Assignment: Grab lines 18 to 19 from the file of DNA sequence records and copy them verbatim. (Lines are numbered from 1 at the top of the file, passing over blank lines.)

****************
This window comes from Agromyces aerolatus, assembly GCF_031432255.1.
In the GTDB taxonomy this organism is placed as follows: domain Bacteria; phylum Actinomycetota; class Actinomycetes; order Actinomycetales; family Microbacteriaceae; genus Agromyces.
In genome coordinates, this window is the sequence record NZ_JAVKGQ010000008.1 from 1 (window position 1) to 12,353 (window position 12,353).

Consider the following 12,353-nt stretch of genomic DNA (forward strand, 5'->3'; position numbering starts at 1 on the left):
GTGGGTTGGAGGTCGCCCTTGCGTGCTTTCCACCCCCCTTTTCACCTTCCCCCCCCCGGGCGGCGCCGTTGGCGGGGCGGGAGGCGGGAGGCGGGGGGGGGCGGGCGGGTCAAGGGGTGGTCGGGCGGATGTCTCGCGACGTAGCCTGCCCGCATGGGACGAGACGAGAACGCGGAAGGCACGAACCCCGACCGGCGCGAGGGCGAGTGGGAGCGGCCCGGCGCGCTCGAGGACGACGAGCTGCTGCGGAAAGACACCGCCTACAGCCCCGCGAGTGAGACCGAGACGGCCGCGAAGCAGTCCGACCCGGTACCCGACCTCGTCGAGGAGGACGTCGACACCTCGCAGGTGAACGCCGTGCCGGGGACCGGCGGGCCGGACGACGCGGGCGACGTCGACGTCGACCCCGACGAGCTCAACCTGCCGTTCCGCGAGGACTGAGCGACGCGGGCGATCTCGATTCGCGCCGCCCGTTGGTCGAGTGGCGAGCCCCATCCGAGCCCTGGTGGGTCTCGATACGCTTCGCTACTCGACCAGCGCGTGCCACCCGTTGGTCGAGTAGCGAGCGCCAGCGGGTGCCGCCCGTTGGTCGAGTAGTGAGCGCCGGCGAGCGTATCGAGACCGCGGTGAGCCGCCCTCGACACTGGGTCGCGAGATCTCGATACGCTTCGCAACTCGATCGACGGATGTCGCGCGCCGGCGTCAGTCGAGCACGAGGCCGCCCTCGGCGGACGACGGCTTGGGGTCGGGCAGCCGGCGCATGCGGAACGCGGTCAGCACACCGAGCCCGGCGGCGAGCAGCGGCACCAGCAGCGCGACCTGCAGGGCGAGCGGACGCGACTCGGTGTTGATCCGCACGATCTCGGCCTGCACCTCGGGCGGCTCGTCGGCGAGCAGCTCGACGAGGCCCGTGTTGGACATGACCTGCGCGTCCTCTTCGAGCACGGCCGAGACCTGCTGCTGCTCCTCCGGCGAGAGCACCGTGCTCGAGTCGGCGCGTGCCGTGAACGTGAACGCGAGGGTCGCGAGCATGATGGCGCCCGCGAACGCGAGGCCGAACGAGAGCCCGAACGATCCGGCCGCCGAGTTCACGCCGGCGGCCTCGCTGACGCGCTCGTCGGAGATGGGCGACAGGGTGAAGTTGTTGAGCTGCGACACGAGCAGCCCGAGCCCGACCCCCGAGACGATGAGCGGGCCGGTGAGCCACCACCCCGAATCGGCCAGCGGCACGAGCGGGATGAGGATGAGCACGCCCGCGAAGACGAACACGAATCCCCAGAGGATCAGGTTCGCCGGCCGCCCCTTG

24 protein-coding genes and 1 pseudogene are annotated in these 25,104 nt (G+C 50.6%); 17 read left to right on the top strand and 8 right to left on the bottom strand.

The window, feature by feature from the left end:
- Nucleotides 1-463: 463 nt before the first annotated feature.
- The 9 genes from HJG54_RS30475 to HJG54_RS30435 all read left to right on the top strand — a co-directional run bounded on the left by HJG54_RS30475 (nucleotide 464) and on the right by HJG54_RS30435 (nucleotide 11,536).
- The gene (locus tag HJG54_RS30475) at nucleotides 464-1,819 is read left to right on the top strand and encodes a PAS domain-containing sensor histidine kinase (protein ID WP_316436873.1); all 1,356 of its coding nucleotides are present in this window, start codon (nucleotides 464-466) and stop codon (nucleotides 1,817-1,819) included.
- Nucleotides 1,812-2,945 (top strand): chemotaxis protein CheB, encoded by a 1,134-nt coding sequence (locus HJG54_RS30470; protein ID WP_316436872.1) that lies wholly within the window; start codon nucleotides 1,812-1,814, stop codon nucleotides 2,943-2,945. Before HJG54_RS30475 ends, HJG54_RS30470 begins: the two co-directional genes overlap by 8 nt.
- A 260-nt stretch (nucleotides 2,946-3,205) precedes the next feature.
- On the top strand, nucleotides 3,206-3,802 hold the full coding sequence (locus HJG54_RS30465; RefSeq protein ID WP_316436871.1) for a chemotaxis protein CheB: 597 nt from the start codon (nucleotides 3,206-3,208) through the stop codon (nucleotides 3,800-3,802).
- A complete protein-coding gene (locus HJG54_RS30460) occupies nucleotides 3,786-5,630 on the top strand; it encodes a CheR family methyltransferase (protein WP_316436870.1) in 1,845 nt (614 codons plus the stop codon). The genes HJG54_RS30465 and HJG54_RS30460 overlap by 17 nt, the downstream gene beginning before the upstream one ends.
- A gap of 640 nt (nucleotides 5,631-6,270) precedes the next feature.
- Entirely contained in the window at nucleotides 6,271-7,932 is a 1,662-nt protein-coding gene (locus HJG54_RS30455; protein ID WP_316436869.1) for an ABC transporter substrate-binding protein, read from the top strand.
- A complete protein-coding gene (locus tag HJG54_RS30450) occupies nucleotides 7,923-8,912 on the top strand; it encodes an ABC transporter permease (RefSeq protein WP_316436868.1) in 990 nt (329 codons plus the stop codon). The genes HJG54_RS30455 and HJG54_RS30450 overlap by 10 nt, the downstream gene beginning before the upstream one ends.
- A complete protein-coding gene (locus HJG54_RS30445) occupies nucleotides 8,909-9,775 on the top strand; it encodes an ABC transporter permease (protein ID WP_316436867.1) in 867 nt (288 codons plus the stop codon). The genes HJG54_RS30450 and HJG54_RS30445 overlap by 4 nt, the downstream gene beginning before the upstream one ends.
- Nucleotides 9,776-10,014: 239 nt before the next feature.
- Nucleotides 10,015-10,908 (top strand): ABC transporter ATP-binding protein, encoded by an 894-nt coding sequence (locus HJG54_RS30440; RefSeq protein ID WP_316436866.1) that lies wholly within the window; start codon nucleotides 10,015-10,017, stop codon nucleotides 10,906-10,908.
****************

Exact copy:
- A complete protein-coding gene (locus HJG54_RS30445) occupies nucleotides 8,909-9,775 on the top strand; it encodes an ABC transporter permease (protein ID WP_316436867.1) in 867 nt (288 codons plus the stop codon). The genes HJG54_RS30450 and HJG54_RS30445 overlap by 4 nt, the downstream gene beginning before the upstream one ends.
- Nucleotides 9,776-10,014: 239 nt before the next feature.